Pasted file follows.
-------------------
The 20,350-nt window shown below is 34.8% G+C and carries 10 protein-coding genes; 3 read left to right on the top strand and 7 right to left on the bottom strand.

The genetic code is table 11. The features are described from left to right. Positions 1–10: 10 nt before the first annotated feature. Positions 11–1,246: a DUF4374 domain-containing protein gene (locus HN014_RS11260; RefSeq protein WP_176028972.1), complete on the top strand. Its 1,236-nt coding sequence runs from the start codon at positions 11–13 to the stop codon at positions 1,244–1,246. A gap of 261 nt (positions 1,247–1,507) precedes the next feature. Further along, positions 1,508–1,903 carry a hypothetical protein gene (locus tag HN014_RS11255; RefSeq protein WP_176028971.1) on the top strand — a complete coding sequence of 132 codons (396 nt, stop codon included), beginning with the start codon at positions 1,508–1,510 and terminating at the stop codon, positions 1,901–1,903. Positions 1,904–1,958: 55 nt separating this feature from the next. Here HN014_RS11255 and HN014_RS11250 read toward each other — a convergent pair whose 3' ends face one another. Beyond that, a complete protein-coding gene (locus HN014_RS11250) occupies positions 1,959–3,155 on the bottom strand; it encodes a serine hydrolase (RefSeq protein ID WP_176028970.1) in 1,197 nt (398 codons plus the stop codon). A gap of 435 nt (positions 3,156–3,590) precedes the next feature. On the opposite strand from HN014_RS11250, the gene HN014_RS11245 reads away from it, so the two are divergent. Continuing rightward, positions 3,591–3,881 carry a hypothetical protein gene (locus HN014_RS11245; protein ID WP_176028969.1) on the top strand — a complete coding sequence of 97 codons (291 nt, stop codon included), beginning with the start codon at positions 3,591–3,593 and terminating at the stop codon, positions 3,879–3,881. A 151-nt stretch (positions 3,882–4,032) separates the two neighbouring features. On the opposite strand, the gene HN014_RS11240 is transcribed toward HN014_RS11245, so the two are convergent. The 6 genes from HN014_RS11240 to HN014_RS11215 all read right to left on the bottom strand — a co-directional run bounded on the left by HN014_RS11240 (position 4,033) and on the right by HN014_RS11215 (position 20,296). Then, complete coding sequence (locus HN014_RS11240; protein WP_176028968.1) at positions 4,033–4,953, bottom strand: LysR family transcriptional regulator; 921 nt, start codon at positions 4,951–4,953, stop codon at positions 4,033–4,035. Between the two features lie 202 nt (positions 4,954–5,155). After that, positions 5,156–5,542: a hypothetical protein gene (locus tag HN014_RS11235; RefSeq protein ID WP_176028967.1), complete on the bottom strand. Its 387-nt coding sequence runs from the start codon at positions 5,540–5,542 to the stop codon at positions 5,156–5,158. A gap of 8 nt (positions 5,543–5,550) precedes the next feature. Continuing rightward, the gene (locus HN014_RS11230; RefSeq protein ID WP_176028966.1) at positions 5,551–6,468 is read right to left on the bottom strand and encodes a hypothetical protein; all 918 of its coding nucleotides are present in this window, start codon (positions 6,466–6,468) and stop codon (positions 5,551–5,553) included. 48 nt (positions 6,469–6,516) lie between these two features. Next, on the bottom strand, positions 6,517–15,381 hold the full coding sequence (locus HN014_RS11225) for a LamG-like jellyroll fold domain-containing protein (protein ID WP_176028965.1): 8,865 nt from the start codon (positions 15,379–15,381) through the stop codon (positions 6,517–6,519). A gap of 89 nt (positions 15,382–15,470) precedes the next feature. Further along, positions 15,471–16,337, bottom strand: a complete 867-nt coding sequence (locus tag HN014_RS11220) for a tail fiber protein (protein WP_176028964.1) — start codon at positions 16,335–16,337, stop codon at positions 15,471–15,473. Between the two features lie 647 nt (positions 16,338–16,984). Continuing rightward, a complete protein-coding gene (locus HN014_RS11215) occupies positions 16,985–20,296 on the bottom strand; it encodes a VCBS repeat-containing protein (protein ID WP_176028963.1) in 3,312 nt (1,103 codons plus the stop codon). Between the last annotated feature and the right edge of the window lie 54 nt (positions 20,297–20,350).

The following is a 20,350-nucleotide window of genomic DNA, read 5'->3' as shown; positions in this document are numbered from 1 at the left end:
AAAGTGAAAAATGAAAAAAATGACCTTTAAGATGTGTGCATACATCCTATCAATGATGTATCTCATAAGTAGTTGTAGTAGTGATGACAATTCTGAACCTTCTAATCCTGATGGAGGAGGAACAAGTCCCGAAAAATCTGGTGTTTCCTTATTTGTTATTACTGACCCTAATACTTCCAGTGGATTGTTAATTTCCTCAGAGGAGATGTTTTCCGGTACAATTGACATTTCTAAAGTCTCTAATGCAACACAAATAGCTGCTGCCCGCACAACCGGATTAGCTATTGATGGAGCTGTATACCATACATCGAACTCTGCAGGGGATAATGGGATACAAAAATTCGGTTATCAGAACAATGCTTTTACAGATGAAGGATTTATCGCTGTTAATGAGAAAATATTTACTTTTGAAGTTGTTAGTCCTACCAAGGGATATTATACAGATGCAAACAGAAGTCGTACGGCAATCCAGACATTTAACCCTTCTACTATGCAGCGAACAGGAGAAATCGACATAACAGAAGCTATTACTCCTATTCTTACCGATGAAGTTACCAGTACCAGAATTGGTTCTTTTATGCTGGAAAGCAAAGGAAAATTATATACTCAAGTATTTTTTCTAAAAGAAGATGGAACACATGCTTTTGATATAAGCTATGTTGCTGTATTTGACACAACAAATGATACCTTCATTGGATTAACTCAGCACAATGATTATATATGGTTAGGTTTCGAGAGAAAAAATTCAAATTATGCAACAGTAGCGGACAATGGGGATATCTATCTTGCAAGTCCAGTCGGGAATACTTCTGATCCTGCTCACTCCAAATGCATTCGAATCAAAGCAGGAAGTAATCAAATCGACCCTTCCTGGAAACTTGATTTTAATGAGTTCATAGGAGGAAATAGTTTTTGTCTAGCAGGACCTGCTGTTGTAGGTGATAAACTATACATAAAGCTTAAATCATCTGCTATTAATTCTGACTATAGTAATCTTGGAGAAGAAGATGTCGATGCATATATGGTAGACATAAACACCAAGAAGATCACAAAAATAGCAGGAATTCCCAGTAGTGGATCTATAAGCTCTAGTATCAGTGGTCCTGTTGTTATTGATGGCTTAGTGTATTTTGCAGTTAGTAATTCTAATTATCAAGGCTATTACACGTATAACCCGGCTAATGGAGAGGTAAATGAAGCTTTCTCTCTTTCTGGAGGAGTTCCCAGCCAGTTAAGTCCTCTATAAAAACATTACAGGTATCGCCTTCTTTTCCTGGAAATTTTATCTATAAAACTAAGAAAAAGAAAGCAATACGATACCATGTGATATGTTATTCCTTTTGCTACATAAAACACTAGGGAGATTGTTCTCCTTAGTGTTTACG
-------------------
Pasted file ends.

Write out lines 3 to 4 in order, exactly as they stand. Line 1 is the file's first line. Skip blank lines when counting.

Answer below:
The following is a 20,350-nucleotide window of genomic DNA, read 5'->3' as shown; positions in this document are numbered from 1 at the left end:
AAAGTGAAAAATGAAAAAAATGACCTTTAAGATGTGTGCATACATCCTATCAATGATGTATCTCATAAGTAGTTGTAGTAGTGATGACAATTCTGAACCTTCTAATCCTGATGGAGGAGGAACAAGTCCCGAAAAATCTGGTGTTTCCTTATTTGTTATTACTGACCCTAATACTTCCAGTGGATTGTTAATTTCCTCAGAGGAGATGTTTTCCGGTACAATTGACATTTCTAAAGTCTCTAATGCAACACAAATAGCTGCTGCCCGCACAACCGGATTAGCTATTGATGGAGCTGTATACCATACATCGAACTCTGCAGGGGATAATGGGATACAAAAATTCGGTTATCAGAACAATGCTTTTACAGATGAAGGATTTATCGCTGTTAATGAGAAAATATTTACTTTTGAAGTTGTTAGTCCTACCAAGGGATATTATACAGATGCAAACAGAAGTCGTACGGCAATCCAGACATTTAACCCTTCTACTATGCAGCGAACAGGAGAAATCGACATAACAGAAGCTATTACTCCTATTCTTACCGATGAAGTTACCAGTACCAGAATTGGTTCTTTTATGCTGGAAAGCAAAGGAAAATTATATACTCAAGTATTTTTTCTAAAAGAAGATGGAACACATGCTTTTGATATAAGCTATGTTGCTGTATTTGACACAACAAATGATACCTTCATTGGATTAACTCAGCACAATGATTATATATGGTTAGGTTTCGAGAGAAAAAATTCAAATTATGCAACAGTAGCGGACAATGGGGATATCTATCTTGCAAGTCCAGTCGGGAATACTTCTGATCCTGCTCACTCCAAATGCATTCGAATCAAAGCAGGAAGTAATCAAATCGACCCTTCCTGGAAACTTGATTTTAATGAGTTCATAGGAGGAAATAGTTTTTGTCTAGCAGGACCTGCTGTTGTAGGTGATAAACTATACATAAAGCTTAAATCATCTGCTATTAATTCTGACTATAGTAATCTTGGAGAAGAAGATGTCGATGCATATATGGTAGACATAAACACCAAGAAGATCACAAAAATAGCAGGAATTCCCAGTAGTGGATCTATAAGCTCTAGTATCAGTGGTCCTGTTGTTATTGATGGCTTAGTGTATTTTGCAGTTAGTAATTCTAATTATCAAGGCTATTACACGTATAACCCGGCTAATGGAGAGGTAAATGAAGCTTTCTCTCTTTCTGGAGGAGTTCCCAGCCAGTTAAGTCCTCTATAAAAACATTACAGGTATCGCCTTCTTTTCCTGGAAATTTTATCTATAAAACTAAGAAAAAGAAAGCAATACGATACCATGTGATATGTTATTCCTTTTGCTACATAAAACACTAGGGAGATTGTTCTCCTTAGTGTTTACG